I recently had to pick up a can of paint from my neighborhood Home Depot. (I’d impulsively decided to paint my white kitchen table brown, for those wondering…) Whilst meandering through the store on my way to the checkout counter, I briefly passed through the home improvement store’s garden center. I swear the plants trembled as I sauntered by. Perhaps it was a breeze. Or maybe they were overcome with trepidation at the mere sight of me—a serial plant killer.
Tales of a serial houseplant killer
You see, there are many things I am good at. But keeping a houseplant alive is most certainly not one of them. Case in point: Cleopatra the Monstera.
As her name suggests, Cleopatra was ravishing—that is, when I got her. When she left the confines of my apartment (in a trash bag) her once vibrant, leathery green leaves were crispy, brown, and shriveled to the core. Bob the mini cactus? Also dead. Audrey II, a snake plant gifted to me by my best friend as a housewarming gift this same time last year? Well, she’s not looking too good. (Sorry, Izzi…)
My utter ineptitude at anything remotely resembling the act of gardening is nothing new. In college, I killed Spike the cactus. At the time, I was volunteering with the Sierra Club, a grassroots environmental organization that has chapters across the country. On that particular day, we’d been tasked with rehoming native plants that were set to be cleared out due to new housing construction.
We were allowed to take home one plant of our choosing; I just knew Spike and I were meant to be. Fast forward two months, and I was chucking his little, withered-up body overhand into my apartment complex’s dumpster. Rest in paradise, bud. How the desert is more nourishing than me I will never know…
Going beyond decor: The many benefits of plants
Let’s face it: the first step is acceptance, and a nurturing plant mom I am not. A fact that causes me great agony when I consider all of the positive psychological and physical benefits that houseplants can have on humans.
Terrific natural air purifiers, plants absorb carbon dioxide and release oxygen into the air during photosynthesis. Increased oxygenation can have a variety of physical advantages, including accelerating skin, bone, and muscle regeneration. Supplemental oxygen can help detox blood, strengthen the immune system, and reduce lactic acid buildup, among other things.
Even though the brain only accounts for 2% of the body by weight, it requires 20% of the body’s oxygen supply, according to the University of Rochester Medical Center. Increased oxygen can boost mood and cognitive performance, including improved concentration and energy, reports the National Institutes of Health.
A 2014 study from the University of Exeter found that work environments that featured an abundance of plants resulted in happier employees. According to the study, increasing the number of plants in an office may help productivity levels grow by 15%. Clinical trials show oxygen therapy, a treatment that provides the body with additional oxygen, may even help alleviate symptoms of depression.
How not to kill plants
Yep, plants are pretty remarkable. Outside, they thrive in just about whatever Mother Nature throws their way. Hail, thunderstorms, severe drought—you name it and they survive it. This peculiar fact makes my lack of a green thumb pretty bizarre, all things considered. I use tap water on my houseplants or water them on Sunday versus Thursday and they die. Go figure.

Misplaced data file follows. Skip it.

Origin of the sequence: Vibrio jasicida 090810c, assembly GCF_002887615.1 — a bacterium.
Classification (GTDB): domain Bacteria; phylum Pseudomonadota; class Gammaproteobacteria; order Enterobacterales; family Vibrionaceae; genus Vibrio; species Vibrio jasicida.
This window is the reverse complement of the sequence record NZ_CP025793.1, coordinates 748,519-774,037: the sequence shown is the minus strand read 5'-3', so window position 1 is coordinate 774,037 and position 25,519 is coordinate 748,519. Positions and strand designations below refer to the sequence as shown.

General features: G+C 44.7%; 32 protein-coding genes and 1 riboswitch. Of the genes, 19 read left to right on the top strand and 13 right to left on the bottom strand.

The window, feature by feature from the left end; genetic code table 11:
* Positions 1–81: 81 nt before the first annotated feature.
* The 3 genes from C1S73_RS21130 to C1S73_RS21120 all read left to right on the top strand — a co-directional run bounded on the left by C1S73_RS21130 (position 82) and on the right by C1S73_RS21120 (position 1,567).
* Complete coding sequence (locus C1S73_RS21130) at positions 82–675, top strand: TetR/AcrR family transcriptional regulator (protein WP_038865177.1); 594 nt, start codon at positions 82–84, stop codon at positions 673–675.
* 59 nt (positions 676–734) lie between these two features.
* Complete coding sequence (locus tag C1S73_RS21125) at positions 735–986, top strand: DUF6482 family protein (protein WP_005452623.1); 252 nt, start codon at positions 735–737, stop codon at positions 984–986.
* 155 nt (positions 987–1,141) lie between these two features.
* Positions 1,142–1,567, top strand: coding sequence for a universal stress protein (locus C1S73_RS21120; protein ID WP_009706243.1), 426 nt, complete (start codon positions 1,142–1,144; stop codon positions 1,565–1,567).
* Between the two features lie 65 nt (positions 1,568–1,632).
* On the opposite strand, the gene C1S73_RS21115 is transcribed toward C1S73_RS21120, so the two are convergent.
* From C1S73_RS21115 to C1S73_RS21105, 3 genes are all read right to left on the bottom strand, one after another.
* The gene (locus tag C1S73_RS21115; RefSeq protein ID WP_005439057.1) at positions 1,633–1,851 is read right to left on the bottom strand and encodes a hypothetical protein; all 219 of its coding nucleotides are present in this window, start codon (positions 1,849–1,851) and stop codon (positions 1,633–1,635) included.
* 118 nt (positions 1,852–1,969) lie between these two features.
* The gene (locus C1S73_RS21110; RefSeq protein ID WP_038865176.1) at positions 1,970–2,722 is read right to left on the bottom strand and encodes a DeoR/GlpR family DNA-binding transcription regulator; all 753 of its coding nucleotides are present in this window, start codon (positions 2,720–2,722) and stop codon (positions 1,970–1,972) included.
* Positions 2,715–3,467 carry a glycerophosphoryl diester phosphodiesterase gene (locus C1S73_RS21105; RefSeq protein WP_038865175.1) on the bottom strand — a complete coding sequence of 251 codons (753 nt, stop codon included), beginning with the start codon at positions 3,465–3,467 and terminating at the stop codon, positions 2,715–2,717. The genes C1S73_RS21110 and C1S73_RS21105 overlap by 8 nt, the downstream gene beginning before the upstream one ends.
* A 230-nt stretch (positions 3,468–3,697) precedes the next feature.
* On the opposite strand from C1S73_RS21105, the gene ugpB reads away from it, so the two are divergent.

But in my ardent attempt at keeping Audrey II alive (fingers crossed), I’ve scoured cyberspace far and wide for all of the best plant-keeping tips. Will I become a botanical guru or will Audrey II languish after all. Stay tuned. Until then, read on for helpful pointers on how not to be a serial plant murderer. Your ferns will thank you later.
1. Keep your plant alive with the help of an app
After I posted about Bob’s tragic demise on Instagram, a friend posed the question: “When was the last time you watered him?” Well, shucks. It had definitely been a while. If you also struggle with remembering when to water your houseplants, try using plant care apps like PlantIn or Planta.
“Never kill a plant again,” the latter’s website boasts. Available on the App Store and Google Play, Planta offers individual plant care schedules and helpful reminders like when to water, mist, and clean (what?) them. PlantIn is also a great choice for keeping your green friends alive and well. The app can help you identify whatever diseases your houseplant may have and allows you to consult with botanists for plant care tips.
2. Pick up a plant care book
Yes, the World Wide Web is full of helpful (and free) plant-keeping guides. But plant experts are also churning out books on how to best care for your leafy companions.
Christopher Griffin, aka The Plant Kween, is a Brooklyn-based, non-binary influencer with an Instagram following of more than 365,000. Plant parent to more than 200 healthy houseplants, Griffin recently debuted their new book, You Grow, Gurl!: Plant Kween’s Guide to Growing Your Garden. Full of practical tips on everything from watering to repotting and measuring humidity, as well as colorful plant photos, you’ll want to snag this guide, STAT.
3. Attend a plant workshop
Whether you want to ensure a prosperous outdoor or indoor garden, attending a virtual or in-person plant workshop or masterclass can be incredibly beneficial. A quick Google search of your area should show you classes available in your city. Christopher Satch, a botanist for the house plant company The Sill, offers an online course, which includes tips on potting and repotting, watering, and general care.
Also by Audrey: I (Finally) Tried Yoga. Here’s What I’ve Learned So Far
Get more like this—Sign up for our daily inspirational newsletter for exclusive content!
Photo: Pexels; Audrey Enjoli